The prophecy chosen for the first day of Sukkot is eschatological in nature, namely, it expresses Zechariah’s vision of the ultimate redemption of Jerusalem and the universal recognition of God. His message is not for the faint-hearted since, as he sees it, these events will be accompanied by terrible violence and bloodshed where God will conquer Israel’s enemies and bring about divine recognition. In context, a vision such as this was not out of place, coming as it did only a generation or two after the nation had been violently conquered by the Babylonians. This said, upheaval aside, Zechariah’s message of the universal recognition of God is forever linked with Sukkot because this holiday is the setting in which Zechariah’s prophecy is to come to fruition. One verse, in particular, is forever linked with this ideal because it serves as the conclusion of the Aleinu prayer: “And the Lord will be King over all of the earth. On that day the Lord will be one and His name shall be one.” (14:9)
The medieval commentators struggled over the meaning of this religiously significant verse, born of Zechariah’s vision. Rabbi David Kimche (12th century Provence) explains: “when the nations of the world come to Jerusalem and see God’s marvels, they will recognize that God is the Master of the world, who tends to the world and causes nature to do the will of those who worship Him… As a result, all will recognize that God is one and that there are no other deities. Then God’s name will also be one for everyone will call only His name….” (adapted translation)
Maimonides, in his Guide to the Perplexed (1:61), asserts that the different names for God grew out of people’s different experiences of God’s actions in the world. This appreciation of God is something good but has its pitfalls. It is possible for people to presume that different names represent different gods. When the world is ultimately redeemed, says Maimonides, everyone will recognize God by His true name.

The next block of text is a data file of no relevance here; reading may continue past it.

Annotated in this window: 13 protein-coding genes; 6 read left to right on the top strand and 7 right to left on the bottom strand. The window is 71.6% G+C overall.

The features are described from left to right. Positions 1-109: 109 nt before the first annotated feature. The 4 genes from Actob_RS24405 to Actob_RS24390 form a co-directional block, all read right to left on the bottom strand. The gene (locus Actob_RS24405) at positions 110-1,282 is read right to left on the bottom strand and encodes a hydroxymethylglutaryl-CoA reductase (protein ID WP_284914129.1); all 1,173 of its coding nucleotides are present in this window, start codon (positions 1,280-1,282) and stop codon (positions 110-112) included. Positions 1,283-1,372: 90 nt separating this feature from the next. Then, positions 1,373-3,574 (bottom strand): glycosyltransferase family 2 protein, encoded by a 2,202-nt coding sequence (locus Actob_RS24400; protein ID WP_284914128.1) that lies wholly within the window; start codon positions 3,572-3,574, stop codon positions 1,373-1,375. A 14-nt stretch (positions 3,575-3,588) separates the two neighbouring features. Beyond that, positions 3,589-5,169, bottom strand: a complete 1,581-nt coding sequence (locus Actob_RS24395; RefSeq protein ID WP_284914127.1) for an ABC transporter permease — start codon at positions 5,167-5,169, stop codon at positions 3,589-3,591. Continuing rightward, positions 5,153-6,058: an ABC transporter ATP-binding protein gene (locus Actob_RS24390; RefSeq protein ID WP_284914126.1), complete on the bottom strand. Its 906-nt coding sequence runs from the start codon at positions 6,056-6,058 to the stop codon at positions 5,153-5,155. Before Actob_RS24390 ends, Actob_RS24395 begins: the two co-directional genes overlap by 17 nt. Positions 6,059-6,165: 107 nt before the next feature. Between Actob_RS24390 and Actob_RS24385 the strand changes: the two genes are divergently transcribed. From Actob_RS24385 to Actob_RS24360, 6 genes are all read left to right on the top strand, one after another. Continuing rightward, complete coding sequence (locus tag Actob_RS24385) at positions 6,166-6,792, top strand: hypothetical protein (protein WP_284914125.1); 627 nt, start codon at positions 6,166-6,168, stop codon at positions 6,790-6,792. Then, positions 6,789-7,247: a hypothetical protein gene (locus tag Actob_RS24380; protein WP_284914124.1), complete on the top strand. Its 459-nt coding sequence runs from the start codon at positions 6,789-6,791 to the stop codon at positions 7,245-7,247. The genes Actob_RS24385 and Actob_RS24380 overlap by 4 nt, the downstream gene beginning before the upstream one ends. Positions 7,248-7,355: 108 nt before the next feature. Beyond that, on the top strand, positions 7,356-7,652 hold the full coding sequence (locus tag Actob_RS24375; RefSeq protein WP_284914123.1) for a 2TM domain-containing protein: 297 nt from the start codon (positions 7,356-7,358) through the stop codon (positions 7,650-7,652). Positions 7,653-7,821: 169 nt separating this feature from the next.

The Talmud offers a different interpretation: “’And the Lord shall be King over all the earth. On that day the Lord will be one and His name shall be one.’ [The Talmud asks:] Is He not one now? Rabbi Aha bar Hanina responds: This world is not like the future world. In this world, when good things happen we say the blessing: ‘He is good and He does good’ (Hatov u‘meitiv), while when we hear bad news we say: ‘blessed be the True Judge’ (Dayyan Haemet). In the future, we will only have to say the blessing ‘He is good and His name is good’.” (Pesahim 50a) Rashi understands this to mean that in the future there will no longer be bad tidings.
These days, when we seem to be wallowing in troubles, we can only hope and pray that the day will soon come when we will experience the spirit of Rabbi Aha’s understanding of Zechariah’s vision.